Endotracheal suctioning: an example of the problems of relevance and rigour in clinical research
Article first published online: 18 DEC 2007
Journal of Clinical Nursing
Volume 5, Issue 6, pages 389–398, November 1996
How to Cite
WAINWRIGHT, S. P. and GOULD, D. (1996), Endotracheal suctioning: an example of the problems of relevance and rigour in clinical research. Journal of Clinical Nursing, 5: 389–398. doi: 10.1111/j.1365-2702.1996.tb00272.x
- Issue published online: 18 DEC 2007
- Article first published online: 18 DEC 2007
- Accepted for publication 11 October 1995
- clinical research;
- endotracheal suctioning;
- research application
- •Endotracheal suctioning is a routine but potentially dangerous procedure. The literature documenting approaches to minimizing the cardiopulmonary complications of endotracheal suctioning is reviewed. Hyperoxygenation, hyperventilation, hyperinflation and the use of adaptors are all evaluated. The effects of endotracheal suctioning on haemodynamics and oxygen transport are also examined. The traditional dualist approach to the respiratory and cardiovascular systems is contrasted with the recent emphasis on oxygen transport by the cardiopulmonary system.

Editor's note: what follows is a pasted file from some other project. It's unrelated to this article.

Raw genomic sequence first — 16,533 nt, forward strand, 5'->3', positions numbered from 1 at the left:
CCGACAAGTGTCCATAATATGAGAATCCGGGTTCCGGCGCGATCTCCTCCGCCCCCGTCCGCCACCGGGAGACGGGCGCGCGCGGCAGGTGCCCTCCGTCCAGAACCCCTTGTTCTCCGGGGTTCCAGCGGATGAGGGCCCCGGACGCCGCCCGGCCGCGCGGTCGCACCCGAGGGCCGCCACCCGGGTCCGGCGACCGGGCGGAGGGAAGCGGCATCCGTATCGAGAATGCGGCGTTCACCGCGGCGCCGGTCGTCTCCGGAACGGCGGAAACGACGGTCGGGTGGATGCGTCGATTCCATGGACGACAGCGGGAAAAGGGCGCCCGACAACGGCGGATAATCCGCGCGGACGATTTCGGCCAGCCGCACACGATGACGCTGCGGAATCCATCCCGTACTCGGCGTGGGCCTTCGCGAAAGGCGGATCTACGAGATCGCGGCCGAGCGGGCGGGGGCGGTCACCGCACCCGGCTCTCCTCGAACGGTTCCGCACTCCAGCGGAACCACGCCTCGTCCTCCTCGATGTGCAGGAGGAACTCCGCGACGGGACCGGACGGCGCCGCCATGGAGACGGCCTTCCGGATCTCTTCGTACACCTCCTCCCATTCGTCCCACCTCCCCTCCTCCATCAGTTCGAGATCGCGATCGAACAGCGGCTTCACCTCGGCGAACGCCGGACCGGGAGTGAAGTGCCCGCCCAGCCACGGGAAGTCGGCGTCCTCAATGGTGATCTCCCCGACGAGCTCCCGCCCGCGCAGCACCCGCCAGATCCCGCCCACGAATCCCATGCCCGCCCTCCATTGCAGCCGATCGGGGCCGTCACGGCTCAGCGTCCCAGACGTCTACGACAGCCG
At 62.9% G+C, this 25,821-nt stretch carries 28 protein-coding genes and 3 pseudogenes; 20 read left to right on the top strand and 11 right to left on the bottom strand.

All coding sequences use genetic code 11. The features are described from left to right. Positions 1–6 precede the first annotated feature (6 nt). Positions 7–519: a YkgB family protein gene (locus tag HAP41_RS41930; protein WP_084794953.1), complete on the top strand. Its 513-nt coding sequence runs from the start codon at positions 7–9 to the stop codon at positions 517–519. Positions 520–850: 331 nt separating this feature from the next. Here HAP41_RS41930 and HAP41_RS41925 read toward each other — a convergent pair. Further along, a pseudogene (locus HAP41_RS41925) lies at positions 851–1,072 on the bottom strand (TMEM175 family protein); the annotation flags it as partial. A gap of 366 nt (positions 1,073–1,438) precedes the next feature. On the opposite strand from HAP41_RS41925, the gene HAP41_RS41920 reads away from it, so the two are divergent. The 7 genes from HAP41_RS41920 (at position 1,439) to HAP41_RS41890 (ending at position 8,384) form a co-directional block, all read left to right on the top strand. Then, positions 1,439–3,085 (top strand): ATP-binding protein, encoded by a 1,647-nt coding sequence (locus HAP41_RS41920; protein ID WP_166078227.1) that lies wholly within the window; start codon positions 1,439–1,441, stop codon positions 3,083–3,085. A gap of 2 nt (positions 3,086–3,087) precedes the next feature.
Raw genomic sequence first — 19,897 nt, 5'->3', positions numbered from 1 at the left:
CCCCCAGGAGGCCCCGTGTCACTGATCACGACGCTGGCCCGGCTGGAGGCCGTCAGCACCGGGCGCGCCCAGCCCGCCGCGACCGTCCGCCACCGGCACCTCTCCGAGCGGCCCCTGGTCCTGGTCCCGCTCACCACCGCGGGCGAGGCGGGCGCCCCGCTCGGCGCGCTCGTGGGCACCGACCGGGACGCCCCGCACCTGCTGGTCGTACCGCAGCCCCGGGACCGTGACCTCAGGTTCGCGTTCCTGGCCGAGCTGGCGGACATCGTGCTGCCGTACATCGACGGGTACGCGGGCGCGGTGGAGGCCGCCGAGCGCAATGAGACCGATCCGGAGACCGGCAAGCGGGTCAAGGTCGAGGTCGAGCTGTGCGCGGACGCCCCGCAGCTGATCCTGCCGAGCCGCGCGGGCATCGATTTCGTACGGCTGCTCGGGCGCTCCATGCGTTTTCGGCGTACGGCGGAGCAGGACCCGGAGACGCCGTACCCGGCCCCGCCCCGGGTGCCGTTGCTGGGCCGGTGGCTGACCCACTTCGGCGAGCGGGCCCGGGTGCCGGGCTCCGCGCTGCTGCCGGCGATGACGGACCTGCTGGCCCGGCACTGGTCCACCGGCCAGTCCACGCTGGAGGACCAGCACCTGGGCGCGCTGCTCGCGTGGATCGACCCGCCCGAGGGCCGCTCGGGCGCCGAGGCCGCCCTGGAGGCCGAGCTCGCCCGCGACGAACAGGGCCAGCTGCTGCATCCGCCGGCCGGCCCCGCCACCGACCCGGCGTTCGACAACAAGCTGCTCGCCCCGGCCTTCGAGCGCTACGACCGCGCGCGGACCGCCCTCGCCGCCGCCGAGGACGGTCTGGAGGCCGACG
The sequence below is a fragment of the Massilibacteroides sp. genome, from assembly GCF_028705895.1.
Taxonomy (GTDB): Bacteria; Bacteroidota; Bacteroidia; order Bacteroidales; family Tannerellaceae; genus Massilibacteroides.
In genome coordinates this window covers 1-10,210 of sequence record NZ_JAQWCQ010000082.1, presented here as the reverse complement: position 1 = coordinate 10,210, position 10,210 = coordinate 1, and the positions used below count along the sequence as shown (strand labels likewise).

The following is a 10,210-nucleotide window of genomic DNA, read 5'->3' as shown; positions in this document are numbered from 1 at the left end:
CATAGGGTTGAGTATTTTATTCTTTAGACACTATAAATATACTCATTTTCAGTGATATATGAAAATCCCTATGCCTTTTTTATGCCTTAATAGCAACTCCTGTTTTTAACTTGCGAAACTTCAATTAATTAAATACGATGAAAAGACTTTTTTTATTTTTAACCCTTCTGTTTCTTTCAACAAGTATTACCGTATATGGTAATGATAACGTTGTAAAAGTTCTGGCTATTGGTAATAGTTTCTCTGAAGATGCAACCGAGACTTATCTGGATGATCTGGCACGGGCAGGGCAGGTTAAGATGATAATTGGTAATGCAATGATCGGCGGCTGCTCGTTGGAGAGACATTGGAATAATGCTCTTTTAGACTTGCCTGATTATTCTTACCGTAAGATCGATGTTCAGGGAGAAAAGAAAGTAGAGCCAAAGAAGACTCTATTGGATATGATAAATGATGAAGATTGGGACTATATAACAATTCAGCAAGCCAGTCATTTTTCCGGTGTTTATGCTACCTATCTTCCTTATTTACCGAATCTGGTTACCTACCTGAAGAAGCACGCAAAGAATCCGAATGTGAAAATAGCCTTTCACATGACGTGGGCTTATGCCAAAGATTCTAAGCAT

- •The trade-off between the rigour of laboratory studies (which can be well controlled but are difficult to generalize) and the relevance of clinical research (which is more easily generalized but which often lacks internal validity) is discussed. Although research studies have become both more methodologically and conceptually sophisticated, definitive recommendations for a safe and effective suctioning procedure still remain elusive.